There is a common set of liberties to which all human beings are entitled and yes government must protect and enforce those liberties. So everyone is represented all citizen treated equally under law regardless of (inaudible) color or gender. But it`s almost 20 years later. And what is new to say under the sun? What is new under the sun is actually a lot of data and research. We now have an evidence based reality on this subject. Study after study has confirmed that any country or region that ignores half of its population well undercut its chance of success politically, economically and democratically, fact. Another fact there are some democratic realities in the Arab world. Young people including young girls are. Young people are at this proportionate majority.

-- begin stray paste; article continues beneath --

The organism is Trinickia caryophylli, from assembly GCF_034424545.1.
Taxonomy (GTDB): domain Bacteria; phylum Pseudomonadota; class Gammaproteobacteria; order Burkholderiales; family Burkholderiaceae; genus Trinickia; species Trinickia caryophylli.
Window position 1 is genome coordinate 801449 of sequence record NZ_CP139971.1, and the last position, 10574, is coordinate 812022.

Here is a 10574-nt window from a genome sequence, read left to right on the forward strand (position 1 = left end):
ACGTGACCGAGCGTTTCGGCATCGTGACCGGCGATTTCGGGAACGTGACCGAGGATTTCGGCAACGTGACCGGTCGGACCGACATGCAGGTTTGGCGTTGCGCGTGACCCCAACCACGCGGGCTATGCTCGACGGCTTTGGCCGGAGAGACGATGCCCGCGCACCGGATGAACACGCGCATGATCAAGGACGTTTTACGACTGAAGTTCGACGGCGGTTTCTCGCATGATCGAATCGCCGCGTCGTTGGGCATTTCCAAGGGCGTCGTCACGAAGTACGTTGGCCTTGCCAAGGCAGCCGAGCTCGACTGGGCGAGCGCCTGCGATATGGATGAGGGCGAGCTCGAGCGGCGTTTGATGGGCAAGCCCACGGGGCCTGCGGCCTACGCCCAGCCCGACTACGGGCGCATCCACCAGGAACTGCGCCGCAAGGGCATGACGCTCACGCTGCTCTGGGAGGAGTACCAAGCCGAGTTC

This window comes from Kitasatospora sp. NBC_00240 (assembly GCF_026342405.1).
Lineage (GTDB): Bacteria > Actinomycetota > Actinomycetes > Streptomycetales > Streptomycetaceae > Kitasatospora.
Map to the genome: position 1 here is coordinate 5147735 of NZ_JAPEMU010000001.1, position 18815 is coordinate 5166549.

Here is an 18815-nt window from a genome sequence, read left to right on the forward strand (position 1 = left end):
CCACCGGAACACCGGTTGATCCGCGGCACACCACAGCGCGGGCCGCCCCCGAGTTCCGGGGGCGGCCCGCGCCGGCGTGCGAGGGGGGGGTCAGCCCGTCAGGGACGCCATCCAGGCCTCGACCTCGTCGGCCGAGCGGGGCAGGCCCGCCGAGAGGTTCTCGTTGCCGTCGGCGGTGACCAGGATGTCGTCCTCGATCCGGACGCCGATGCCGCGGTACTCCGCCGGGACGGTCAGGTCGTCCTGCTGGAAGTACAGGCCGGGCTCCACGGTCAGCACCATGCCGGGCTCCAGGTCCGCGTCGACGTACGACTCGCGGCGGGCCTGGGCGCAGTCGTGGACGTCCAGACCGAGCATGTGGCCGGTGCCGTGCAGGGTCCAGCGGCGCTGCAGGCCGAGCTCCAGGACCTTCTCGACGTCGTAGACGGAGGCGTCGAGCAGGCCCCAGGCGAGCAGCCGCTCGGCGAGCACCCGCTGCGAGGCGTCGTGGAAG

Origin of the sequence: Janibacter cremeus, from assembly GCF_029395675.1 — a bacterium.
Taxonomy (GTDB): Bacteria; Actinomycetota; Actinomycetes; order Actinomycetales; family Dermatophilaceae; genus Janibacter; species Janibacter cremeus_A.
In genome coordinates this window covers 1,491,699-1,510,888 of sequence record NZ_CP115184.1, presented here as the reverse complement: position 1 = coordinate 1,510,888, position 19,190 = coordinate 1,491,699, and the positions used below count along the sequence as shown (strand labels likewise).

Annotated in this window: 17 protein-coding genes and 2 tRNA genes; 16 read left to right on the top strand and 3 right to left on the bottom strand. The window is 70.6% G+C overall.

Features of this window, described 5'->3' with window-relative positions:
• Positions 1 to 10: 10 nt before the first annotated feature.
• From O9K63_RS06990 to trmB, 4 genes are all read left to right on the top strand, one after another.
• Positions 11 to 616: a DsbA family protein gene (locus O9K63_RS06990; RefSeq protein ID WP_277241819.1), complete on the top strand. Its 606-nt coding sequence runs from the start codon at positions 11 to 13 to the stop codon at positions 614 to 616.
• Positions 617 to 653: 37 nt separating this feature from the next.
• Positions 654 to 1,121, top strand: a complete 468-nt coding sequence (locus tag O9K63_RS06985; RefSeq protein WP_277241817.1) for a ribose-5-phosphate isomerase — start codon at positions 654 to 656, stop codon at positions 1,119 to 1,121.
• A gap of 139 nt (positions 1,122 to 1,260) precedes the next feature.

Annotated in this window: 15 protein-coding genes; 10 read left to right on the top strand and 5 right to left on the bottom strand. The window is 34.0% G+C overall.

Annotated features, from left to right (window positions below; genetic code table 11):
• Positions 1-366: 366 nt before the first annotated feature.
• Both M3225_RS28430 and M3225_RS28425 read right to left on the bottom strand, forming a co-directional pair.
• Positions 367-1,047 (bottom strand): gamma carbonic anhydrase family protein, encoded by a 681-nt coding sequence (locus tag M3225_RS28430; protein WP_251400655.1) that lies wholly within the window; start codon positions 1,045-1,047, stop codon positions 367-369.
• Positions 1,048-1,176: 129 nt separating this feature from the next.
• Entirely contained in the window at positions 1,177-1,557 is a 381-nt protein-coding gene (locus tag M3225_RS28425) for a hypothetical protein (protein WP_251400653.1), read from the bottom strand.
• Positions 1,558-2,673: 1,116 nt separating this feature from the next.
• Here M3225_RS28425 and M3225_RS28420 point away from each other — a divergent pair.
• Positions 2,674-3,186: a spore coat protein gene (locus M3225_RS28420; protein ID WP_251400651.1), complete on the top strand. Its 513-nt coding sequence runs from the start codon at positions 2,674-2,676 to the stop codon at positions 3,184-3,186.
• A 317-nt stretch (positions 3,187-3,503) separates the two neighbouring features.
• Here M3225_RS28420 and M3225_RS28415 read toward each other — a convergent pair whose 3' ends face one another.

Youth unemployment is among the highest numbers globally and I see people shaking their heads because they know and you know that the youth bulge is going to continue until at least 2030. These facts put empowering young people of both genders at the top of every single agenda. Let's stick with facts here. Young women are the largest cohort in higher education in many countries and many regions and they are the next generation of human capital. If we limit that poll of emerging problem solvers, we will limit unique perspectives, experiences, skills and solutions. We have to keep sighting studies, statistics and facts. According to a world banks study, women in the Arab world have the lowest rates of employment of any region. The economies of the Middle East will never reach their potential without women playing a significantly more active role in the workforce. Ok, we have done the economics. Let's go beyond the economics. Let's talk about extremism. That gets people sitting up higher in their chairs. Women are frequently the ones most intimately connected in the community with families and neighbors. They are uniquely positioned to prevent extremist ideology from creeping in their communities. They are the most frequently teachers of respect and tolerance. And they can bring their attributes to more than the so-called women's issues space.